9. The Comprehensive Tuition Fee for all Law student is $38,875 for the J.D. degree and $42,765 for the LL.M. degree for the 2010-2011 academic year, payable $19,437.50 and $21,382.50 respectively in mid-August before the beginning of the fall semester and in mid-December before the beginning of the spring semester in January 2011.  A Student Bar Association Fee of $175 is required of each student, payable $87.50 in mid-August and mid-December. Further information on expenses in the School of Law is contained in the Law School Catalog available from the Office of the Dean of the School of Law.
  10. All active members of a men’s or women’s fraternity/sorority are assessed a Greek Member Fee.
     
  11. A Study Abroad Fee is required for each semester a student receives credit for study abroad. The fee is $1,250 for each fall or winter term abroad and $375 for summer. The funds from these fees are used by the University for the administrative services of the Registrar’s, Business, and Financial Aid offices to support W&L’s study abroad program.

    *Tuition and fees are subject to change by action of the Board of Trustees.

Billing and Payment
 

Students are notified through their W&L email that billing statements are available on the Generals Payment System ("GPS"). GPS is an electronic system that allows students and parents/guardians to view bills and make payments online. The initial billing for the first 12-week term is released around July 15. Billing for the second 12-week term is released around November 15. To enable parents or guardians to receive the same email for monthly billing notification, students must establish parents or guardians as “authorized payers” on GPS. Authorized payers can logon to GPS to view bills and make payments. The University does not mail paper billing statements.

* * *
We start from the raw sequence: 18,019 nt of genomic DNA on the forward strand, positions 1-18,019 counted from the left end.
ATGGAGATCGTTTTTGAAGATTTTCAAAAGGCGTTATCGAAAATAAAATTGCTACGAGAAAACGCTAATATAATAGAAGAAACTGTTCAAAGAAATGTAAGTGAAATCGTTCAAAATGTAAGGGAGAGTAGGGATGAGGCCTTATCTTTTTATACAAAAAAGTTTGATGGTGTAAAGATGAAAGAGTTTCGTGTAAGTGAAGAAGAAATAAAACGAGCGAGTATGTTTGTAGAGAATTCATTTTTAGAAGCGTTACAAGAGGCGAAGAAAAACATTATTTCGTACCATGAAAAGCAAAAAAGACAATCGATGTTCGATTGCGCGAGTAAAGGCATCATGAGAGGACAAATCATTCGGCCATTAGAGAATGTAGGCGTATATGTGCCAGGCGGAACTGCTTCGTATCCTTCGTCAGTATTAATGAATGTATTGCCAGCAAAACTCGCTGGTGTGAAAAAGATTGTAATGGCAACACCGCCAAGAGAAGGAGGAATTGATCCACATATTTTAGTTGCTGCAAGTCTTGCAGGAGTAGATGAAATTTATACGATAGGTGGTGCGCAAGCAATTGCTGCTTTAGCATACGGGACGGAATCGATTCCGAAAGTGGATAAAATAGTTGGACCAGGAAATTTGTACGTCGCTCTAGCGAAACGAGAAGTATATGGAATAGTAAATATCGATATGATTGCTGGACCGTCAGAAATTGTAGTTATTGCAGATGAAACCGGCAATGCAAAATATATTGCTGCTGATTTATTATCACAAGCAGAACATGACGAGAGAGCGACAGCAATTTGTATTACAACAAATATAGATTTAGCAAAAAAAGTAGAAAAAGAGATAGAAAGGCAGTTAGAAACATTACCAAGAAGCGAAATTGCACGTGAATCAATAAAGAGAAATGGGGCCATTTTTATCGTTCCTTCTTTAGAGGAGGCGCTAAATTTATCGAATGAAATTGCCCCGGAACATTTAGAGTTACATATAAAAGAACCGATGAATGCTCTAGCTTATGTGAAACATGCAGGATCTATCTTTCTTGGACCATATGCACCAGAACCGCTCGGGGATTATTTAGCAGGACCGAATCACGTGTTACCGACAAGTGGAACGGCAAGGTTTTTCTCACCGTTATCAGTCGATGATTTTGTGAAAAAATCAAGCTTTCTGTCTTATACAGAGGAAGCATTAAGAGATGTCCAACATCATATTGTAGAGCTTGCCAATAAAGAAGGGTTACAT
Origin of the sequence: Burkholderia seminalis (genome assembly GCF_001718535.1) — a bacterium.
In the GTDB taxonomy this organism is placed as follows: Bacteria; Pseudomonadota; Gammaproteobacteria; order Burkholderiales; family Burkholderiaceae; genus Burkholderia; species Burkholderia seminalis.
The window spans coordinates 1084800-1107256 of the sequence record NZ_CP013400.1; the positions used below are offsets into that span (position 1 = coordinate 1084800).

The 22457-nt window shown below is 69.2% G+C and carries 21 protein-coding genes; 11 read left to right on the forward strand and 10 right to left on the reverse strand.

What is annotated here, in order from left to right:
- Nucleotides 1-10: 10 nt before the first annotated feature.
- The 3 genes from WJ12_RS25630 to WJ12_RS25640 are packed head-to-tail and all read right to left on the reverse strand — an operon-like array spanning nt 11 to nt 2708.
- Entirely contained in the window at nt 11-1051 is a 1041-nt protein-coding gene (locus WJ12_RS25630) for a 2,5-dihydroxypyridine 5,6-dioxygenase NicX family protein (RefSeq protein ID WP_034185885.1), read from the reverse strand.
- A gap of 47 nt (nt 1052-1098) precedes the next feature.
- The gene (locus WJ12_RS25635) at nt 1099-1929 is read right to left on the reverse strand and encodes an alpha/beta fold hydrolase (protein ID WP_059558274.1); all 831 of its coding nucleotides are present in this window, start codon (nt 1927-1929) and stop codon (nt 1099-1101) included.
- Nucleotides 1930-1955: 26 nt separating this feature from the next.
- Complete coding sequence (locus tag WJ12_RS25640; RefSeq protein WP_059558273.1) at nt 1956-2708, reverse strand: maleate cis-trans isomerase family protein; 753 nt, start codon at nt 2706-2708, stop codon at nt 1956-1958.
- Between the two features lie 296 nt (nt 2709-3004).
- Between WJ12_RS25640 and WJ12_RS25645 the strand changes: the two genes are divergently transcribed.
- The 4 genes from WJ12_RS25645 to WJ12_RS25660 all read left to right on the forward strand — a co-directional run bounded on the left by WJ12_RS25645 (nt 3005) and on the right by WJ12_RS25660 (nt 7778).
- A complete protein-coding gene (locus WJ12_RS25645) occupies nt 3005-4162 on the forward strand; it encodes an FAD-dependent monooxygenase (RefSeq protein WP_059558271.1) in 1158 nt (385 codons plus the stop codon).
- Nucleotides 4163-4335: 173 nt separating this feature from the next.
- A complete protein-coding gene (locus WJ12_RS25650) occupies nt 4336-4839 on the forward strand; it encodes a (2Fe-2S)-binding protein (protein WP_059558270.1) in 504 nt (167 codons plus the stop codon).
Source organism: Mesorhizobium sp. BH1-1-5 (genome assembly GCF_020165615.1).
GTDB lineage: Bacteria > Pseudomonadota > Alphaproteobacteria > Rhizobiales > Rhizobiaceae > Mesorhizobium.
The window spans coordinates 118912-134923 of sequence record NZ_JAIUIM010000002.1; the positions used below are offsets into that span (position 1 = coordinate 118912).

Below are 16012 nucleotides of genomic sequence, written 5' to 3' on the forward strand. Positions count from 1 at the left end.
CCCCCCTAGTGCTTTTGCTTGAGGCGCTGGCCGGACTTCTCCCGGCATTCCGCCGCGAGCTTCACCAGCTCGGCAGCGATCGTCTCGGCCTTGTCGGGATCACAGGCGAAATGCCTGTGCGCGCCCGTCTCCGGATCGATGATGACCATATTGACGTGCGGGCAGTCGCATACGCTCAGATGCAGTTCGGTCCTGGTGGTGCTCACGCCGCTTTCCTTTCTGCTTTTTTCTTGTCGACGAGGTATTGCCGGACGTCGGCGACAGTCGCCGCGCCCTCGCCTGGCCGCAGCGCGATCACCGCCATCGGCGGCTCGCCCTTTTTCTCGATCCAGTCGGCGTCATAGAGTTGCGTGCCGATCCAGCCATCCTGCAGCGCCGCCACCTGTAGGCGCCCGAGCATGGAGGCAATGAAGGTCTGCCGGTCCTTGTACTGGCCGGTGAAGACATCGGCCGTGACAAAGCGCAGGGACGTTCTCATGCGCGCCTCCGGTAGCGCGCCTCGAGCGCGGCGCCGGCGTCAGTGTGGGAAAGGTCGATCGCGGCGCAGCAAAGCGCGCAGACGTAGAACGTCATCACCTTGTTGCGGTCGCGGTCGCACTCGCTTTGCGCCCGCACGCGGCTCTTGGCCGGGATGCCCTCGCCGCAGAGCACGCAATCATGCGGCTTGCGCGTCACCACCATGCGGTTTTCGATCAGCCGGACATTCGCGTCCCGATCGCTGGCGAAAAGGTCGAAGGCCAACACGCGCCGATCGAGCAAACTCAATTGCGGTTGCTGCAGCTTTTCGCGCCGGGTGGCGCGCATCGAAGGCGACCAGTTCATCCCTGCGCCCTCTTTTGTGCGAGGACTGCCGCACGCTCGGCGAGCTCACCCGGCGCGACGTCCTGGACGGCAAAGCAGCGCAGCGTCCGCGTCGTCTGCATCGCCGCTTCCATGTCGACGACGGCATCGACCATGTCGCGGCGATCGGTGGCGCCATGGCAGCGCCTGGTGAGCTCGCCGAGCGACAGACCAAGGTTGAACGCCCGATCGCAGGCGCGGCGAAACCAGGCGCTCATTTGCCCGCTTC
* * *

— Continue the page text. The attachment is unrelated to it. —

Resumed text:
University grants and loans; state scholarships, grants, and awards; Pell Grants, Supplemental Equal Opportunity Grants (SEOG), and Perkins Loans are credited on bills in accordance with the regulations and procedural requirements of the funding agency.

Upon authorization from men’s and women’s fraternity /sorority chapters, the University may include their charges on University bills. These charges will be considered amounts owed to the University.

Statements must be paid promptly. Each bill contains a due date, generally the 10th of the following month. Payment can be made with an electronic check or a credit card on GPS. Due to regulatory complications, VISA is not accepted on GPS. Payers are advised that payments by credit card are subject to a 2.75% convenience fee. No convenience fees are charged for electronic checks. Payers may also print a copy of the billing statement and mail it with a check payable to “Washington and Lee University.”

The University offers no spaced payment plan of its own. Tuition plans are available for those desiring to spread the expense over the educational period or beyond. As a convenience to parents, Washington and Lee has arranged with Tuition Management Systems Inc., (www.afford.com) of Warwick, Rhode Island, which provides a plan to handle requests for deferred payments. Information about the plan is mailed to parents of all first-year undergraduate students and to first-year law students. Information about the plan is also available in the Financial Aid Office.


Refunds Due to Withdrawal

  1. If a student withdraws before the first day of classes of the fall or winter term, the full amount of the Comprehensive Tuition Fee then paid by or for the account of the student from private resources (as opposed to payments from federal or state or University financial aid programs, including the Guaranteed Student Loan program) will be refunded, less the advance deposit required of each new applicant as a first-year or undergraduate academic transfer ($500), or of each Law School new applicant or academic transfer (up to $750).